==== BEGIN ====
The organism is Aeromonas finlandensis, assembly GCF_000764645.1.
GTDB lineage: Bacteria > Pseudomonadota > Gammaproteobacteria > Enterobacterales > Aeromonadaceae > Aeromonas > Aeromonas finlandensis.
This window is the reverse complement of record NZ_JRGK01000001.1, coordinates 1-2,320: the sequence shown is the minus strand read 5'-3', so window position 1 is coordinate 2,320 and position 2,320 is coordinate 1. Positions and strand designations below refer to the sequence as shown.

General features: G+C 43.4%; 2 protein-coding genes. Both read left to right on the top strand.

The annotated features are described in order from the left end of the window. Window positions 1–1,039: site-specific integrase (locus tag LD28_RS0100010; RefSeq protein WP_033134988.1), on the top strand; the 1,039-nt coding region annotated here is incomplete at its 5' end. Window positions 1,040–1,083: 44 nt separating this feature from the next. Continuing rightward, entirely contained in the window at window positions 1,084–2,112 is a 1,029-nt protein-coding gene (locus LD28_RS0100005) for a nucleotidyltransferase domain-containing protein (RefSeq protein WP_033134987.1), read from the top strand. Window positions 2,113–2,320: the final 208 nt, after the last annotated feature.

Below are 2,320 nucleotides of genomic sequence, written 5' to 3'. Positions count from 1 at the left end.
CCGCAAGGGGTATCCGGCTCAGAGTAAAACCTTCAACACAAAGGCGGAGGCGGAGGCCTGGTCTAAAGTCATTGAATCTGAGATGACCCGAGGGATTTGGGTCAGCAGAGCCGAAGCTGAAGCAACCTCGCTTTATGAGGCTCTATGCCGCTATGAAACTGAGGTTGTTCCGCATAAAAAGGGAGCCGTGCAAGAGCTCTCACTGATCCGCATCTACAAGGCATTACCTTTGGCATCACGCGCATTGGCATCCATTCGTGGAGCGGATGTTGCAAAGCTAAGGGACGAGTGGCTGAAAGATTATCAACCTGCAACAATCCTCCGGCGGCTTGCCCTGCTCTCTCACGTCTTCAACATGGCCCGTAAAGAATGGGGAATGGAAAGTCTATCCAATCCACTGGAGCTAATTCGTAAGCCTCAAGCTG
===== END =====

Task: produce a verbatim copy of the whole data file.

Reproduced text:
The organism is Aeromonas finlandensis, assembly GCF_000764645.1.
GTDB lineage: Bacteria > Pseudomonadota > Gammaproteobacteria > Enterobacterales > Aeromonadaceae > Aeromonas > Aeromonas finlandensis.
This window is the reverse complement of record NZ_JRGK01000001.1, coordinates 1-2,320: the sequence shown is the minus strand read 5'-3', so window position 1 is coordinate 2,320 and position 2,320 is coordinate 1. Positions and strand designations below refer to the sequence as shown.

General features: G+C 43.4%; 2 protein-coding genes. Both read left to right on the top strand.

The annotated features are described in order from the left end of the window. Window positions 1–1,039: site-specific integrase (locus tag LD28_RS0100010; RefSeq protein WP_033134988.1), on the top strand; the 1,039-nt coding region annotated here is incomplete at its 5' end. Window positions 1,040–1,083: 44 nt separating this feature from the next. Continuing rightward, entirely contained in the window at window positions 1,084–2,112 is a 1,029-nt protein-coding gene (locus LD28_RS0100005) for a nucleotidyltransferase domain-containing protein (RefSeq protein WP_033134987.1), read from the top strand. Window positions 2,113–2,320: the final 208 nt, after the last annotated feature.

Below are 2,320 nucleotides of genomic sequence, written 5' to 3'. Positions count from 1 at the left end.
CCGCAAGGGGTATCCGGCTCAGAGTAAAACCTTCAACACAAAGGCGGAGGCGGAGGCCTGGTCTAAAGTCATTGAATCTGAGATGACCCGAGGGATTTGGGTCAGCAGAGCCGAAGCTGAAGCAACCTCGCTTTATGAGGCTCTATGCCGCTATGAAACTGAGGTTGTTCCGCATAAAAAGGGAGCCGTGCAAGAGCTCTCACTGATCCGCATCTACAAGGCATTACCTTTGGCATCACGCGCATTGGCATCCATTCGTGGAGCGGATGTTGCAAAGCTAAGGGACGAGTGGCTGAAAGATTATCAACCTGCAACAATCCTCCGGCGGCTTGCCCTGCTCTCTCACGTCTTCAACATGGCCCGTAAAGAATGGGGAATGGAAAGTCTATCCAATCCACTGGAGCTAATTCGTAAGCCTCAAGCTG